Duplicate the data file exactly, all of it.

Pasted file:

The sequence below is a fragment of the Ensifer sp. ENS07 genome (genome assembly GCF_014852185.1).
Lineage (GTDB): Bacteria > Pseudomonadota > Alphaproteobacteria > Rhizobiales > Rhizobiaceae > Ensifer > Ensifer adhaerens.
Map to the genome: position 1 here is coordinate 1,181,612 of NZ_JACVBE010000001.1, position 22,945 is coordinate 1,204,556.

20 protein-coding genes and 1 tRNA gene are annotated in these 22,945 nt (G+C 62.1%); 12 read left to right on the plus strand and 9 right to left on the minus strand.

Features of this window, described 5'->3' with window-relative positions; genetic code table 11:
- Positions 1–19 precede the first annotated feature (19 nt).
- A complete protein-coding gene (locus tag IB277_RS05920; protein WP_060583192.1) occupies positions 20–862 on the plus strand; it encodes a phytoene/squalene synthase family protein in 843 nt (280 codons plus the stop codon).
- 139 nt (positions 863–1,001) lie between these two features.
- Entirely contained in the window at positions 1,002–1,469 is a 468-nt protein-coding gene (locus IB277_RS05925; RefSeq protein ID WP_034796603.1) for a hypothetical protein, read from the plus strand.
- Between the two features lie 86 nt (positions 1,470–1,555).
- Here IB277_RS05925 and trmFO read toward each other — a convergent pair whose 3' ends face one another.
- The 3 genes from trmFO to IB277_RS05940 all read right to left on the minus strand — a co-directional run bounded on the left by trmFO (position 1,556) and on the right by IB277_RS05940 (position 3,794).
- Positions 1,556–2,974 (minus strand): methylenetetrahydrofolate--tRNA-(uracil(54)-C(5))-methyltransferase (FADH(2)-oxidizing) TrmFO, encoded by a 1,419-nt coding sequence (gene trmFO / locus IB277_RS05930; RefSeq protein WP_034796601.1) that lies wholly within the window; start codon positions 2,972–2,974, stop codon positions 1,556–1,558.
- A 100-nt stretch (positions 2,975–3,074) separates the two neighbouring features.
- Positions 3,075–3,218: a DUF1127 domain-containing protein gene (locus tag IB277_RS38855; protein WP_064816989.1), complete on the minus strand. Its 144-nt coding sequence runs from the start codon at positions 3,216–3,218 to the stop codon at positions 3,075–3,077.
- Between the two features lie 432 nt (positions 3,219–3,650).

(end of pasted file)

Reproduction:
The sequence below is a fragment of the Ensifer sp. ENS07 genome (genome assembly GCF_014852185.1).
Lineage (GTDB): Bacteria > Pseudomonadota > Alphaproteobacteria > Rhizobiales > Rhizobiaceae > Ensifer > Ensifer adhaerens.
Map to the genome: position 1 here is coordinate 1,181,612 of NZ_JACVBE010000001.1, position 22,945 is coordinate 1,204,556.

20 protein-coding genes and 1 tRNA gene are annotated in these 22,945 nt (G+C 62.1%); 12 read left to right on the plus strand and 9 right to left on the minus strand.

Features of this window, described 5'->3' with window-relative positions; genetic code table 11:
- Positions 1–19 precede the first annotated feature (19 nt).
- A complete protein-coding gene (locus tag IB277_RS05920; protein WP_060583192.1) occupies positions 20–862 on the plus strand; it encodes a phytoene/squalene synthase family protein in 843 nt (280 codons plus the stop codon).
- 139 nt (positions 863–1,001) lie between these two features.
- Entirely contained in the window at positions 1,002–1,469 is a 468-nt protein-coding gene (locus IB277_RS05925; RefSeq protein ID WP_034796603.1) for a hypothetical protein, read from the plus strand.
- Between the two features lie 86 nt (positions 1,470–1,555).
- Here IB277_RS05925 and trmFO read toward each other — a convergent pair whose 3' ends face one another.
- The 3 genes from trmFO to IB277_RS05940 all read right to left on the minus strand — a co-directional run bounded on the left by trmFO (position 1,556) and on the right by IB277_RS05940 (position 3,794).
- Positions 1,556–2,974 (minus strand): methylenetetrahydrofolate--tRNA-(uracil(54)-C(5))-methyltransferase (FADH(2)-oxidizing) TrmFO, encoded by a 1,419-nt coding sequence (gene trmFO / locus IB277_RS05930; RefSeq protein WP_034796601.1) that lies wholly within the window; start codon positions 2,972–2,974, stop codon positions 1,556–1,558.
- A 100-nt stretch (positions 2,975–3,074) separates the two neighbouring features.
- Positions 3,075–3,218: a DUF1127 domain-containing protein gene (locus tag IB277_RS38855; protein WP_064816989.1), complete on the minus strand. Its 144-nt coding sequence runs from the start codon at positions 3,216–3,218 to the stop codon at positions 3,075–3,077.
- Between the two features lie 432 nt (positions 3,219–3,650).